A sermon, based on Genesis 15.1-12, 17-18, preached with the people Epiphany Episcopal Church, Laurens, SC, on the 2nd Sunday in Lent, March 17, 2019
God called Abram and Sarai to leave their land, to forsake their past and their present, to go forth into an unknown future to an unspecified place that would be revealed; emboldened by a stupendous promise that they would be progenitors of a mighty nation of descendants.(1)
Throughout their travels, to Canaan, then to Egypt and back, throughout their trials and tribulations, famine in the land and familial strife, finally amassing wealth,(2) still they had no child. It is difficult, nay, impossible to be the forebears of a great nation of descendants without the first child.
This brings us to today where we find Abram in dialogue with God; the pathos and passion of which is a wonderful model of prayer, surely, for Lent and for any time.
“Do not be afraid,(3) Abram,” God declares, “your reward will be great.” But this grand announcement stirs in Abram no happiness, only sorrow. “O God, you’ve given me no child, and my only heir is a slave of my household, Eliezer of Damascus!” Abram might well have said, shouted, “O God, I have kept my word to you, but you have not kept your word to me!”
This is honest prayer poured out, gushing forth from the bottomless depths of a heartsick soul in the anguish of expectations broken and hope unfulfilled.
This is the humble prayer that in the face of disappointment and discouragement, nevertheless, calls out, cries out, complains to God, still trusting, somehow, that God is present, that God can and will answer.
God does answer, magnifying the initial promise: “Look toward heaven, count the stars; as numerous shall your descendants be.” Then God makes a covenant with Abram, in accord with ancient practice, taking sacrificial animals, cutting them in two. And, symbolized by the “smoking fire pot and flaming torch,” God passes between them, so to say, “If my word of promise is not kept, may I die as these beasts of sacrifice.”
As it turned out, Abram and Sarai would be renamed by God, Abraham and Sarah,(4) that renaming signaling the coming fulfillment of the promise, and Sarah would give birth to a son, Isaac.(5)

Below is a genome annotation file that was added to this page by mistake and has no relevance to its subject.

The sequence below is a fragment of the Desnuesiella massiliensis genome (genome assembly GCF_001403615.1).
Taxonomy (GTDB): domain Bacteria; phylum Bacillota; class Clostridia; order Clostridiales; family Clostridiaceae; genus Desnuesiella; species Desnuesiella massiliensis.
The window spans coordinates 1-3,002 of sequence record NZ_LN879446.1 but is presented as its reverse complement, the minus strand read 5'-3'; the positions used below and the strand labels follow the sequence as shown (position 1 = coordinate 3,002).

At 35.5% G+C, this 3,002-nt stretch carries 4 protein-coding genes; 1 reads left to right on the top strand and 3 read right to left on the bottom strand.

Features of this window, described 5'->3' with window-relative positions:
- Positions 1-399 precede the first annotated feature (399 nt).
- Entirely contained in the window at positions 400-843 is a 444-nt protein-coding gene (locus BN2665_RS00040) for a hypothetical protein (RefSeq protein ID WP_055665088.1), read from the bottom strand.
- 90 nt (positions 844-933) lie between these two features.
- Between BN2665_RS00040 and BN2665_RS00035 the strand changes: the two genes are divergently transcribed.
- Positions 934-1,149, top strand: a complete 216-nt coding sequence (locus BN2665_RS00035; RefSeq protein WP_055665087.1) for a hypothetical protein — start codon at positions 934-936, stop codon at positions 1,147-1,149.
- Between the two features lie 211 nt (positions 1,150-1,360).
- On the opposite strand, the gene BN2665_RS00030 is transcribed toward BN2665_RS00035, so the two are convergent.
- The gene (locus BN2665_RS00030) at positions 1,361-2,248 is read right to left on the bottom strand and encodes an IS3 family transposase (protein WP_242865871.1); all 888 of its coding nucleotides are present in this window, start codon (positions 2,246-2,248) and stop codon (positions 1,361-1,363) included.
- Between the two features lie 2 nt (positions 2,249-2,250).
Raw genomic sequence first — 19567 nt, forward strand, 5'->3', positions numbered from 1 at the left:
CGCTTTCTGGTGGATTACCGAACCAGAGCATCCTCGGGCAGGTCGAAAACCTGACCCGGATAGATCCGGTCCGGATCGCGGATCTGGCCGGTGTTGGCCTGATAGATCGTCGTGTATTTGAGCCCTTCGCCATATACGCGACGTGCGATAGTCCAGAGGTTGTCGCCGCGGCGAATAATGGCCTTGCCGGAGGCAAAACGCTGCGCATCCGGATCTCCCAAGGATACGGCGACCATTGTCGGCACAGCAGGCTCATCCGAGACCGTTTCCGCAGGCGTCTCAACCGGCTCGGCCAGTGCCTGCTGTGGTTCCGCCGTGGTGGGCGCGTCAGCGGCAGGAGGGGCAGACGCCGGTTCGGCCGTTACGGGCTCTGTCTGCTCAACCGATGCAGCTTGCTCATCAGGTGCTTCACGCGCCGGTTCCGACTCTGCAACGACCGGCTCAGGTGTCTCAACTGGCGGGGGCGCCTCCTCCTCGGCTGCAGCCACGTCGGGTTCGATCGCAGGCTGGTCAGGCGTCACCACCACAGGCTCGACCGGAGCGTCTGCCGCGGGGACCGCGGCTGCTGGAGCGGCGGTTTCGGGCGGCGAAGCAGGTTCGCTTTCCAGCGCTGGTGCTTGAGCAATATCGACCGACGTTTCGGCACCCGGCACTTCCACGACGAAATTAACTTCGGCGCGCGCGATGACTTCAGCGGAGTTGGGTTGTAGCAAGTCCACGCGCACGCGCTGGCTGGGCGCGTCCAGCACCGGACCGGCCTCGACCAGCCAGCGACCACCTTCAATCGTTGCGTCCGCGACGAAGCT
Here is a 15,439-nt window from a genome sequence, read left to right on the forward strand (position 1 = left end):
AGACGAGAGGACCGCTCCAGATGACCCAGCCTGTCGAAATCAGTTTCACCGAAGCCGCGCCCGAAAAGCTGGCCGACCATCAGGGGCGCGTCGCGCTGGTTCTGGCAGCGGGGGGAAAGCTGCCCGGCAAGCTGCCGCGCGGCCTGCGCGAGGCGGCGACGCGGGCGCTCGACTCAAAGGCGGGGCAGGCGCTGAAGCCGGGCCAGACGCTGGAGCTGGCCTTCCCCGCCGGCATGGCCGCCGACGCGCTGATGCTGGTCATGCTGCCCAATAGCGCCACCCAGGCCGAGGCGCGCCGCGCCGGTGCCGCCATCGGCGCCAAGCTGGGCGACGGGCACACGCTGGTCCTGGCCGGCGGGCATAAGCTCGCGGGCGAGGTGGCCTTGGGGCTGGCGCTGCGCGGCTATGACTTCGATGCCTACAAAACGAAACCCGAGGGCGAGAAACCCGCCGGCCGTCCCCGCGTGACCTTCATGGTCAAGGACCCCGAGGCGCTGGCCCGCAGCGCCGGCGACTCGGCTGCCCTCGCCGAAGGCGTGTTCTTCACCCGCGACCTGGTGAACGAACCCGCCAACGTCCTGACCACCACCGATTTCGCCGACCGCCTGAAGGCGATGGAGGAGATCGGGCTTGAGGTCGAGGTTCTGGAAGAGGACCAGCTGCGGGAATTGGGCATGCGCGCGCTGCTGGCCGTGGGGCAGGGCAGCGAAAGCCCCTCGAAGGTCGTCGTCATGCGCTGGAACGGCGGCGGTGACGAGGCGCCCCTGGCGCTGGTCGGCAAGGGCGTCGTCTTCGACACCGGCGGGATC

God kept the divine promise and, thus, did not die.
But, according to our Christian story, God chose to die. For this, we never sorrow. We only always rejoice.
For pray we might and do for things of this life. For health and wealth. For peace and safety. Sometimes our prayers are answered as we desire. Sometimes not. Yet we believe that God’s greatest promise is that we live forever. Not in this world. For immortality, life everlasting in this flesh, is not our destiny, but rather spiritual life in the eternality of God’s existence, God’s person and presence.
And for that promise to be fulfilled, God did die in Jesus Christ crucified.
And for this, again, we sorrow not and only rejoice.
(1) Genesis 12.1-4
(2) Genesis 13.2
(3) God, preparing to liberate the people Israel from Babylonian Captivity, said, “Do not be afraid” (Isaiah 41.10). God, calling Jeremiah, a young boy, to be a prophet, said, “Do not be afraid” (Jeremiah 1.8). God sent that angel Gabriel to announce the coming birth of Jesus, saying, “Do not be afraid, Mary, for you have found favor with God” (Luke 1.30). Whenever God says, “Do not be afraid,” it means good news is coming!
(4) Genesis 17.5, 15-16
(5) Genesis 21.1-3
God Shows Abram the Stars, Julius Schnorr von Carolsfeld (1794-1872). Note: Schnorr depicts that moment when God directed Abram, “Look toward and count the stars, if you are able to count them. So shall your descendants be” (Genesis 15.5).
Crucifixion (1880), Thomas Cowperthwait Eakins (1844-1916)